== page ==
Media and Content

The easy availability of information on the Internet may lead to the commoditization of content. However, if content is free or low cost, it may be difficult for those who produce it (like journalists) to earn a living. Economists and other scholars examine this tension and suggest various solutions.

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Facebook Should Pay All of Us

"The most valuable innovation at the heart of Facebook was probably not the social network so much as the creation of a tool that convinced hundreds of millions of people to hand over so much personal data for so little in return." — Tim Wu, Professor of Law, Columbia University

Tim Wu
Source: The New Yorker
August 14, 2015

Google Sued For Removing SocialZoid from PlayStore

"Google should not be sued every time it decides to ding an app. We want retailers to exercise discretion. That's why they're valuable to us." — Eric Goldman, Professor of Law, Santa Clara University

Eric Goldman
Source: MediaPost
September 11, 2014

Teachers and Social Media: Trekking on Treacherous Terrain

"School districts basically have to tell their teachers not to do anything stupid online. That's the gist of it." — Eric Goldman, Professor of Law, Santa Clara University

Eric Goldman
Source: Inside Bay Area
September 7, 2014

How TV News Plays to Our Darkest Fears

"When journalists are rewarded for viewership, there’s a perverse motivation to play into people’s attraction to freak shows and horror." — danah boyd, Senior Researcher, Microsoft Research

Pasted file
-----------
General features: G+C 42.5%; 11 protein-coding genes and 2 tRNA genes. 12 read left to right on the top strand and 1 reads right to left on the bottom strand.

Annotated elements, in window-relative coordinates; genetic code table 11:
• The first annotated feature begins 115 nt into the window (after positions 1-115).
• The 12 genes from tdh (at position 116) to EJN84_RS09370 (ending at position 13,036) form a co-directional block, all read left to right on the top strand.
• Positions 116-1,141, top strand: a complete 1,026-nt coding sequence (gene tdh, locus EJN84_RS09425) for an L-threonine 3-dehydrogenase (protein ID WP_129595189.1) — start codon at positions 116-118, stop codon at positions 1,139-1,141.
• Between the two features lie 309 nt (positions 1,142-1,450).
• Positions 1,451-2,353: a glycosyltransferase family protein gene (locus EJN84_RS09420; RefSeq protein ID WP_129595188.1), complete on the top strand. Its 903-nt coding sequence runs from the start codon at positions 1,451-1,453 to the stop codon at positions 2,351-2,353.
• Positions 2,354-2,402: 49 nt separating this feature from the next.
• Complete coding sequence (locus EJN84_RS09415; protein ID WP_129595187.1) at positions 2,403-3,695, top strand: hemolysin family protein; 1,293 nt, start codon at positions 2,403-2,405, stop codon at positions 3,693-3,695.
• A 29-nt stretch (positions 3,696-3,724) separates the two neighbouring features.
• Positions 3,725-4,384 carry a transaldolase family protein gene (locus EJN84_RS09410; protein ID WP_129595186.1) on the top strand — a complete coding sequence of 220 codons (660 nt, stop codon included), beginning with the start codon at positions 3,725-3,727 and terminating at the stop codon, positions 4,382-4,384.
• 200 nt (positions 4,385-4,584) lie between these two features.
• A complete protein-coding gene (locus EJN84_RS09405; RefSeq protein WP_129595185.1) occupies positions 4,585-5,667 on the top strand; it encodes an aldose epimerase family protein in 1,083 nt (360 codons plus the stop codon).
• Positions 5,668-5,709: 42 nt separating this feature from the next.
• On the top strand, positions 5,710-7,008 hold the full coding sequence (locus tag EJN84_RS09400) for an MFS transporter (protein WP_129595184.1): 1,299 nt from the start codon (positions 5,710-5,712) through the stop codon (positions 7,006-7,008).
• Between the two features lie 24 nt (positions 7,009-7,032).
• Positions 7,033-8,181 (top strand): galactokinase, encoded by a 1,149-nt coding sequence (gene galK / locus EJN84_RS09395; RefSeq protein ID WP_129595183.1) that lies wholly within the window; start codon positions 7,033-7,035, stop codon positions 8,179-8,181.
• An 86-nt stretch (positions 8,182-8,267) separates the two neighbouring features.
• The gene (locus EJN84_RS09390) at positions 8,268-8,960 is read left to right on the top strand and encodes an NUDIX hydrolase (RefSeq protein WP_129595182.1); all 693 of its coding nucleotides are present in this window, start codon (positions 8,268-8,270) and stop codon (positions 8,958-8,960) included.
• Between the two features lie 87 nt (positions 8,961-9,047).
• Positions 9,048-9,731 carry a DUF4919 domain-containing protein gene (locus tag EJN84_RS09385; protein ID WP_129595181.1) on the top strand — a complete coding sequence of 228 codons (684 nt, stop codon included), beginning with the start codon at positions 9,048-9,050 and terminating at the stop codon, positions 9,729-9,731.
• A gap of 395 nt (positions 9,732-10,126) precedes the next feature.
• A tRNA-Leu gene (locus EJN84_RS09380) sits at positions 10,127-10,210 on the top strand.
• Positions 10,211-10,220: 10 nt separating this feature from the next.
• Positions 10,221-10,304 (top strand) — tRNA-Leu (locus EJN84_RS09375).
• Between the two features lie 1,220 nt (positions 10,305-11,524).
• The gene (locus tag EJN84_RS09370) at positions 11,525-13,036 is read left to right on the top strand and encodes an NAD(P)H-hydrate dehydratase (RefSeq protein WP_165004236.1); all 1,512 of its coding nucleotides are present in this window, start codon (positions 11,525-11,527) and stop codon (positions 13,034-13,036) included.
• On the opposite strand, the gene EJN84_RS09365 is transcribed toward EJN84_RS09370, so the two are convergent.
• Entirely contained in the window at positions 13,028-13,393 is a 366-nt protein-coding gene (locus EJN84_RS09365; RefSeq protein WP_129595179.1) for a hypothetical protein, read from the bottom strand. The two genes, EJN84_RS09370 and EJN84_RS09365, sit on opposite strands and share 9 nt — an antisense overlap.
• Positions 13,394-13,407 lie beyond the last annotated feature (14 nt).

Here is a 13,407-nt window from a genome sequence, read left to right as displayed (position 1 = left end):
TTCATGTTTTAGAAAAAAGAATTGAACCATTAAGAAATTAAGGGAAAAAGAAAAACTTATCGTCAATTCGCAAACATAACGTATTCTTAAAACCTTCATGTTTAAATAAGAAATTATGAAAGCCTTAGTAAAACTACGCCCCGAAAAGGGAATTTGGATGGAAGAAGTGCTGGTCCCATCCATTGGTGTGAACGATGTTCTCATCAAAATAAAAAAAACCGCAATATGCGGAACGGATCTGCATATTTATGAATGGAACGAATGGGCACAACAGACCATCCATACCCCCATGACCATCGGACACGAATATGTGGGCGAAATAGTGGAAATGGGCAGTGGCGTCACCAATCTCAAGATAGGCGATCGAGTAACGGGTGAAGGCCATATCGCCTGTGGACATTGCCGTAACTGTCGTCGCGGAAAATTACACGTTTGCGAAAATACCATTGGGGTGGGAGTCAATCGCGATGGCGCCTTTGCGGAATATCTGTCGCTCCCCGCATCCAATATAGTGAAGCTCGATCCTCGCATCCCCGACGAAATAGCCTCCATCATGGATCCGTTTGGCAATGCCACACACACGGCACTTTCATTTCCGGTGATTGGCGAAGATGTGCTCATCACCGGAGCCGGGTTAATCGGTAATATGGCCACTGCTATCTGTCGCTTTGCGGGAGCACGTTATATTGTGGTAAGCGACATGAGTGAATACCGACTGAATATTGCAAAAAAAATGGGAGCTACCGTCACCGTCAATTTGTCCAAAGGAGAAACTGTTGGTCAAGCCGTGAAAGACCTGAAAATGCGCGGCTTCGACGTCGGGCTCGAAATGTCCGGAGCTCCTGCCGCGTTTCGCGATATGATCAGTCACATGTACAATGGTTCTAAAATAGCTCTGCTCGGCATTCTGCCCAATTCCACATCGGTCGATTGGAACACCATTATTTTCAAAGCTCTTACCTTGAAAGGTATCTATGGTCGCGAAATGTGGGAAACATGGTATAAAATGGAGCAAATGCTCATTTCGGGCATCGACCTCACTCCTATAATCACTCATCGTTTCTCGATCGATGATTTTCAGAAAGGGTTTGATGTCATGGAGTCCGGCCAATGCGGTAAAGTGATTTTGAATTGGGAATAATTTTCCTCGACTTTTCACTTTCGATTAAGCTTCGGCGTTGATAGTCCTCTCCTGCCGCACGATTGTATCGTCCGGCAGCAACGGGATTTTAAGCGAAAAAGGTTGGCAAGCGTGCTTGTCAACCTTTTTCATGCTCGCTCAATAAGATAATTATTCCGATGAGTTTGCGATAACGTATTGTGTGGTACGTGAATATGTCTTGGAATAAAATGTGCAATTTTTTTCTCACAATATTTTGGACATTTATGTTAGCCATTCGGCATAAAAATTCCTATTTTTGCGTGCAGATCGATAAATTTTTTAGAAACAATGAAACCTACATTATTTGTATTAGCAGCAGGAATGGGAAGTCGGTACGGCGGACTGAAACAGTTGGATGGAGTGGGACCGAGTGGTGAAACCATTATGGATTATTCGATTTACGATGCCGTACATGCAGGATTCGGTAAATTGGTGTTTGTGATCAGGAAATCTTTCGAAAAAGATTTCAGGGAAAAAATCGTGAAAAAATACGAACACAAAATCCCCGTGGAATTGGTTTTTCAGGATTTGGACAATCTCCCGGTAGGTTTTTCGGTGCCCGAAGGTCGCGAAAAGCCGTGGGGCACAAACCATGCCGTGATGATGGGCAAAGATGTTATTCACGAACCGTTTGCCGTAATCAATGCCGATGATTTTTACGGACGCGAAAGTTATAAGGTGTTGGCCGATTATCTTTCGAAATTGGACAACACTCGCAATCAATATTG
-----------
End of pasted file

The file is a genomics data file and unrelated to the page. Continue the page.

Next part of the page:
danah boyd
Source: Saturday Evening Post
September 3, 2014

The Primary Way to Report Harassment Online Is Broken

This article examines the use and effectiveness of “flags” as a way the users of social media sites, such as Facebook and Twitter, can mark content as objectionable. An article by Kate Crawford, a Principal Researcher at Microsoft Research, and her colleague Tarleton Gillespie is referenced.

Kate Crawford
Source: The Atlantic
August 21, 2014
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TAP Blog

Is the California Legislature Addicted to Performative Election-Year Stunts That Threaten the Internet? (Comments on AB2408)

Santa Clara internet law scholar Eric Goldman writes about California AB2408, proposed legislation intended to address social media platforms that are addictive to children.

Eric Goldman

Fact Sheets

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Featured Article

Extended Collective Licensing to Enable Mass Digitization: A Critique of the U.S. Copyright Office Proposal

The Copyright Office has proposed that an extended collective license (ECL) be created to allow mass digitization of some copyrighted works. For several reasons, the Copyright Office plan is not workable.

By: Pamela Samuelson